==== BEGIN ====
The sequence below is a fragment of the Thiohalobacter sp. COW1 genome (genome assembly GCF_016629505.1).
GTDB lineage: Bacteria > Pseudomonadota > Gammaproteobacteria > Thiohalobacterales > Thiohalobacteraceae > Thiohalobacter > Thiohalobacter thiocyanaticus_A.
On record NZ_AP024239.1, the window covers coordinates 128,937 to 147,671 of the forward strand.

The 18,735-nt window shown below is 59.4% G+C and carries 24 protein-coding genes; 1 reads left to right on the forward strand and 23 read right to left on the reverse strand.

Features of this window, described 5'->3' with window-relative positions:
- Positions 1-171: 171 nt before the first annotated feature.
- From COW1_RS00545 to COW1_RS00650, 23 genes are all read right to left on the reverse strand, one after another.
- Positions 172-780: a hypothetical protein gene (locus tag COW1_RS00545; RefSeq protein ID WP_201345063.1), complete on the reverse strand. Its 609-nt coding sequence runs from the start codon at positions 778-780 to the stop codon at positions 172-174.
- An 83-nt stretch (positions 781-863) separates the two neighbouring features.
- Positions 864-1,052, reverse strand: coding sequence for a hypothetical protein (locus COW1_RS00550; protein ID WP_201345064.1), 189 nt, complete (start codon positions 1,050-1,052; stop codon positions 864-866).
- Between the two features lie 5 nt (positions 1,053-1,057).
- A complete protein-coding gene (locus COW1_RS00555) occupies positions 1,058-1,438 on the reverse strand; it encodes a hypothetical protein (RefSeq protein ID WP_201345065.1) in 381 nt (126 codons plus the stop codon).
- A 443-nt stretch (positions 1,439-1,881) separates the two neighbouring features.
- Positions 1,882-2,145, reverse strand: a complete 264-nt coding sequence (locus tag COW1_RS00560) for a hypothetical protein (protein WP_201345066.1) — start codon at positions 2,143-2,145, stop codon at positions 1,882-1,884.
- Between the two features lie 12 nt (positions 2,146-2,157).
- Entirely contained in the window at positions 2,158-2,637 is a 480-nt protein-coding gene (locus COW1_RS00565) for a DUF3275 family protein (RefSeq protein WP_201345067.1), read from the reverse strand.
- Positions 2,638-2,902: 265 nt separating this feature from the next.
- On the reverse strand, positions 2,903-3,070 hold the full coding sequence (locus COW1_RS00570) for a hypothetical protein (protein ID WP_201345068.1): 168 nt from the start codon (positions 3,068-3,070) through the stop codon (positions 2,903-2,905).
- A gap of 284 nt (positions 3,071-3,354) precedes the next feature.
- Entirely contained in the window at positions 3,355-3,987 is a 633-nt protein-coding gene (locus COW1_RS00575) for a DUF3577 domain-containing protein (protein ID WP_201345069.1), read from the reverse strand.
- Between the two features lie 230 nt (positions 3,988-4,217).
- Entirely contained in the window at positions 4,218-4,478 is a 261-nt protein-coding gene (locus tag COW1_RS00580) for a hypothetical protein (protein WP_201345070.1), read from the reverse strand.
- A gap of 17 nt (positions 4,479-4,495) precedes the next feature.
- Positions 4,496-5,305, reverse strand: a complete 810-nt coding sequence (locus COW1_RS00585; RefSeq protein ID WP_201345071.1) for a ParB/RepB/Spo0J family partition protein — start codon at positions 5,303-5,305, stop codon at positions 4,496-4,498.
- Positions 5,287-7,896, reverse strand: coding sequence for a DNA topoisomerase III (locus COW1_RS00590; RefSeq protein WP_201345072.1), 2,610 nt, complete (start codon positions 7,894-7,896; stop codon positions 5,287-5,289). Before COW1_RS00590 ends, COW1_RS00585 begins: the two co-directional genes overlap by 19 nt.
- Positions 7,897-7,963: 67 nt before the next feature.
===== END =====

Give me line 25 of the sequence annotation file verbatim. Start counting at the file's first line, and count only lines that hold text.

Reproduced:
- Positions 5,287-7,896, reverse strand: coding sequence for a DNA topoisomerase III (locus COW1_RS00590; RefSeq protein WP_201345072.1), 2,610 nt, complete (start codon positions 7,894-7,896; stop codon positions 5,287-5,289). Before COW1_RS00590 ends, COW1_RS00585 begins: the two co-directional genes overlap by 19 nt.